Decode the coder in your baby. Really!

This week I got myself some “me” time and used it to catch up with Netflix. I watched the movie, Serious Men after being reminded that I had read the book, based on a novel of the same name by Manu Joseph.

The premise of the movie was how a man who was raised in a poor slum, craves for a respectable and high class life. In his pursuit to change the lifestyles for his future generations, he spins a web of lies risking his son.

Somewhere deep inside, the movie did hit a chord. Ever since I became a parent, I have not been able to resist the temptation of comparing my kid to those of others. I may not be the only one who aspires to see her child excel in life. In lieu of this aspiration, we as a parents end up giving them everything that can fasten their growth.

So when I came across the unavoidable advertisements on the internet and TV screens about emerging opportunities for kids aged from 6-14 to learn coding, the parent in me was delighted. I will sheepishly admit my selfish motive here. During my engineering, coding would often give me restless nights and days. I was friends with some of the brightest coders of the class and it took me a while to get a hang of this hard skill. Therefore my joy at such commercials with parents flaunting about buyers fighting for their kid’s coded projects was beyond usual ecstasy.

I sat down to explore the working mechanism of these classes, assuming my baby was still too small to get admission. It stated a rough structure of 50-150 classes with one on one interaction between the student and teacher. Buzzwords like chatbots, machine learning and space activities were eye catching to say the least. The package would amount to 1lakh with instant support from teachers and relation teams to deal with any uncertainty.

This is the biggest loophole of modern parenting. In the name of interactive and fun learning, they are selling us their business. While I am at the age of 30 making efforts to limit my screen time, here I am looking for ways to turn my child into a screen Zombie. Really!!

My brother is not a big fan of Indian parenting, for he believes it is overly protective and suffocating. His idea of parenting is based on his leisure reads and not so successful parenting he has witnessed around colleagues and their families. He reiterates letting go of the clutches. The idea behind letting the kid into not so common territories, is that a child in his developing years has the power to grasp most and can quickly learn any skill.  He casually cites Taimur who is already learning Spanish at 4. I however will refrain because I am yet to throw my 2 year old in a pool and see for myself, if a baby is actually a natural swimmer as touted by everyone on the internet. This can be tricky!

I will however admit that this lockdown has been hard on parents. On one hand, there is the luxury of being around with your baby 24*7 and therefore make up on all the lost time, but at the same time it is about managing home and work with a baby/children by your side. The biggest challenge for most of us has been to keep our babies busy. The younger ones especially demand lot more attention. I think this attention at a tender age is what molds their minds. The growing years for a child have the most impact on their developing brains.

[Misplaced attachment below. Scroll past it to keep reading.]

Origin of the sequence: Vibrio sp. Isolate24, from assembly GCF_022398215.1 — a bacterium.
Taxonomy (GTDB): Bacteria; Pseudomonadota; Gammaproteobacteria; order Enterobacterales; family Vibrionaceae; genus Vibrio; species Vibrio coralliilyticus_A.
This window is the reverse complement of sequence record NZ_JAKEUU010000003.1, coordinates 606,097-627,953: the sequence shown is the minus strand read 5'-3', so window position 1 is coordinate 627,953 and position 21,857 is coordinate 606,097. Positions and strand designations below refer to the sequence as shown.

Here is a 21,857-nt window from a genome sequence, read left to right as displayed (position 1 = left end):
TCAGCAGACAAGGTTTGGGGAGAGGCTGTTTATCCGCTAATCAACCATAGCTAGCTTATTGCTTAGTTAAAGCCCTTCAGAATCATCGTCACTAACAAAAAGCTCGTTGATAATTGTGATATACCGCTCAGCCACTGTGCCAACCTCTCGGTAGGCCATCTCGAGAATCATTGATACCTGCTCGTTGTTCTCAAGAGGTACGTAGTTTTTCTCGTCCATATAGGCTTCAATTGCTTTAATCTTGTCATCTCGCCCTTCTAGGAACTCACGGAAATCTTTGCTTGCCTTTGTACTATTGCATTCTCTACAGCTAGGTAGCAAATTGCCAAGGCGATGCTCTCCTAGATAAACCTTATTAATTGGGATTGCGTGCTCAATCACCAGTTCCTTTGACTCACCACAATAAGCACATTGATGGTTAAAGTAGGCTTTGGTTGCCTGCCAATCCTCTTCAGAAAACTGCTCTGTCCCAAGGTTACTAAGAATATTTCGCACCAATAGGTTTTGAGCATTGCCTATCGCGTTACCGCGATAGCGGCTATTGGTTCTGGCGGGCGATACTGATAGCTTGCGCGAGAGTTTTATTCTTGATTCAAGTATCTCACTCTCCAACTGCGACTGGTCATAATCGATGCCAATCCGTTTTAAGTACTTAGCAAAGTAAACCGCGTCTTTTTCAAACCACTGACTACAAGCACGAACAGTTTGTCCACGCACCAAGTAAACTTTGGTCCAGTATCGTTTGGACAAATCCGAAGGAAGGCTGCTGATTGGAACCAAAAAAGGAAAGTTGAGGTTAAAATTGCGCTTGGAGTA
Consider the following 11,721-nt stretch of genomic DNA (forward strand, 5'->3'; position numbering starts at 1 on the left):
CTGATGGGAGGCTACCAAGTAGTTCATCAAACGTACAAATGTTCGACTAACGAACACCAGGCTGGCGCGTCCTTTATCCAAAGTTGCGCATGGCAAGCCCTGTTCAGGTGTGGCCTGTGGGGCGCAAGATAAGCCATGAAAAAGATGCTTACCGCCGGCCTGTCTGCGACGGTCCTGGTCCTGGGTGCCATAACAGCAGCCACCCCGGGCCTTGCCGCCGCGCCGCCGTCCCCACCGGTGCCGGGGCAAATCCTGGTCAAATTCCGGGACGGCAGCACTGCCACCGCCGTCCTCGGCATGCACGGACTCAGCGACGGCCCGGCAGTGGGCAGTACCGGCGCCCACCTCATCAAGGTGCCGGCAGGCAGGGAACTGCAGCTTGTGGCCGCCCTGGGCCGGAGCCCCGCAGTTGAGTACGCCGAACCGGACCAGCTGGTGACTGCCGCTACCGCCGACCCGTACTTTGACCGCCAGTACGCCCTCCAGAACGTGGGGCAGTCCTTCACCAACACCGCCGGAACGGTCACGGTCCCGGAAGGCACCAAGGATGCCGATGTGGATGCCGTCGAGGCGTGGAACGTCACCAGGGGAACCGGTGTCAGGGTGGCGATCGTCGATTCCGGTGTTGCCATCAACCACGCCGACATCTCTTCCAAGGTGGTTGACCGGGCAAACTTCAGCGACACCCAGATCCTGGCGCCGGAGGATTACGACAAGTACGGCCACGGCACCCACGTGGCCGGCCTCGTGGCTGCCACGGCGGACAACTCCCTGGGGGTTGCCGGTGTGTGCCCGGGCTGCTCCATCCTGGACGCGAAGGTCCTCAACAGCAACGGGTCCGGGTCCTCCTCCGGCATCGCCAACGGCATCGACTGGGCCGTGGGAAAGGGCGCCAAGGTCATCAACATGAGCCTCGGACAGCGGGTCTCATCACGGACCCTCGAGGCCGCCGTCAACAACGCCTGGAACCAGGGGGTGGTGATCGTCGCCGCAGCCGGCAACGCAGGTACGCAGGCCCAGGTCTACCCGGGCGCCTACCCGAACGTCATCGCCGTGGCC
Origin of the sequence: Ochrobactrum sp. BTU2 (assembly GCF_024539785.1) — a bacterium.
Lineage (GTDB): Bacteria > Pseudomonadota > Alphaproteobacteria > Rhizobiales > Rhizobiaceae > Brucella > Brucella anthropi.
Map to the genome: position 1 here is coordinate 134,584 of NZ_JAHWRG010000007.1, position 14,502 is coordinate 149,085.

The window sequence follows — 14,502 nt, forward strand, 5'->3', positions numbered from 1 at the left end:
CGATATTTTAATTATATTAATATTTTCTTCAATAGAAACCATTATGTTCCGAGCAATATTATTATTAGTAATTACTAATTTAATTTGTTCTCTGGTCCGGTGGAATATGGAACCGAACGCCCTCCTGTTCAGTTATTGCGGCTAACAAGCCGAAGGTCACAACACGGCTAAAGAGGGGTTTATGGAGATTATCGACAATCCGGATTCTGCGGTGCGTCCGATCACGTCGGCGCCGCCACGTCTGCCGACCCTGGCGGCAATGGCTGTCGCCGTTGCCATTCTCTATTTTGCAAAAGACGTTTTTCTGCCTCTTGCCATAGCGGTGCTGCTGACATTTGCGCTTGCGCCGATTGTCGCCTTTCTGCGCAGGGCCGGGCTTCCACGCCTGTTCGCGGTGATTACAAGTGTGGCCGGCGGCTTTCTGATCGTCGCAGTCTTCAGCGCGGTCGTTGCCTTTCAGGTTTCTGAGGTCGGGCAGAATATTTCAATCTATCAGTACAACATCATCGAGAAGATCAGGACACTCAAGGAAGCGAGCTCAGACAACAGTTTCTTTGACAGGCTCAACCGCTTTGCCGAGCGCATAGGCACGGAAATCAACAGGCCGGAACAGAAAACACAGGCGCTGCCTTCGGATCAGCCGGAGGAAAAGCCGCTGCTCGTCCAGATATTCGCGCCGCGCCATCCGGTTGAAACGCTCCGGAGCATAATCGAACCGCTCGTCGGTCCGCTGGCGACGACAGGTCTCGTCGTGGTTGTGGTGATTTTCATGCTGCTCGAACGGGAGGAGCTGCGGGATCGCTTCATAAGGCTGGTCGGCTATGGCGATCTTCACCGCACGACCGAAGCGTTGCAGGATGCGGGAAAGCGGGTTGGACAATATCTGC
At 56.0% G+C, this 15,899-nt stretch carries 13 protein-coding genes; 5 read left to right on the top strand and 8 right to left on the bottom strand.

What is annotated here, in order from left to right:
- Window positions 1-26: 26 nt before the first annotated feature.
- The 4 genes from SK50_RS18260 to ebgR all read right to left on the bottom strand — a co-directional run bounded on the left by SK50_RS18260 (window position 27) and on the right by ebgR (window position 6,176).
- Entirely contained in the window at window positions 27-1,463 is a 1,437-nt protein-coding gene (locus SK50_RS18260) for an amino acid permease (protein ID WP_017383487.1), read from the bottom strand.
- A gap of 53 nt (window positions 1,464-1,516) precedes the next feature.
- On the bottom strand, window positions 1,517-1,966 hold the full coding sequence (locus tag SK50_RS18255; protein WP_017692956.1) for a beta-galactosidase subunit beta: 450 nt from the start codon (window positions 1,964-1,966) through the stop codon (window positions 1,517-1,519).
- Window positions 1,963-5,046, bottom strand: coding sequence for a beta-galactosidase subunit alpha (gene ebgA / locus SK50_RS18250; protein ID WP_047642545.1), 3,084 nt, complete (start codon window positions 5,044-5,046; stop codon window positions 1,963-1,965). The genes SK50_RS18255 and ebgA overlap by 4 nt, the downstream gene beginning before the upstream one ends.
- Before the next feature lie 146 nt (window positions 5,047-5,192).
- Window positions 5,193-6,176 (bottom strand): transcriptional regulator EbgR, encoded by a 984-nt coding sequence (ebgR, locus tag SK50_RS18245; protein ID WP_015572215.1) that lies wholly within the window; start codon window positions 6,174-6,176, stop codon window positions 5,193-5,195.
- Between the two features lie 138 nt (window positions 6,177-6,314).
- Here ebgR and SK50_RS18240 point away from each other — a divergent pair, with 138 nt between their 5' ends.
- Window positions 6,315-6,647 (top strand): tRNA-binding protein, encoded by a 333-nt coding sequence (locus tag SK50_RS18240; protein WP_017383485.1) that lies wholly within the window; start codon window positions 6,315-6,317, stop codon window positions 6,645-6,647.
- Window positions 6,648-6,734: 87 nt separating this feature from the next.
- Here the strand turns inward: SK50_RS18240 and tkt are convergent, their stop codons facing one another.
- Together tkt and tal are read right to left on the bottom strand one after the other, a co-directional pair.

As a parent, we know what is best for our kids and comparing them with other kids will only restrict their personal growth journey. It is thus the responsibility of us parents to see the hidden picture behind such business models and make our own decisions.

The idea of childhood should be more about exploring and developing interests. It should be about giving our kids a blank canvas where they can paint anything and everything under the sun.

Coding is hard and it takes time and effort to get it right. A simple drag and drop from a panel for a small child is in no way generating curiosity. It is perhaps mentally pressurizing for the kid. In the long run, it is turning us parents over-ambitious by giving us never ending hopes.

The current scenario of education is no doubt unprecedented. Home schooling has become the new normal. The demand for academic guidance has risen and it is thus easier for various online edu-techs to come up with innovative business ideas. I have no personal grudges against them. I will agree if somebody tells me that a Byju’s class may be helpful to a class 9th student, or the teaching opportunities presented through Unacademy might be a boon to those who are home bound, or the technical courses at Udemy may be aiding in refreshing concepts for friends looking to enhance their resume or the Vedantu app could possibly be the go to query solver for many young students.

My only concern is obsessive parenting and falling prey to herd mentality without considering the aptitude of your child.

While I am at it, my husband comes to me with a news clip reporting DU cutoff is 100% this year, he casually slides in his parental concern, “Where do you think our kid will stand a chance?” My reply to him is simply this, “Our child will do well in life irrespective of her place in this usual mad race for success, as long as she knows what she wants and puts her 100% into it.”

2 thoughts on “Decode the coder in your baby. Really!

  1. You have highlighted the bitter reality these days, parents pressuring kids into multiple tasking and multiple activities at a time. I totally agree with your points. Very nice written. White hat junior they called me up for a session for 4year old Anay, though I made him attended the free trial session but I found that meaningless and it was purely business.

    Liked by 1 person

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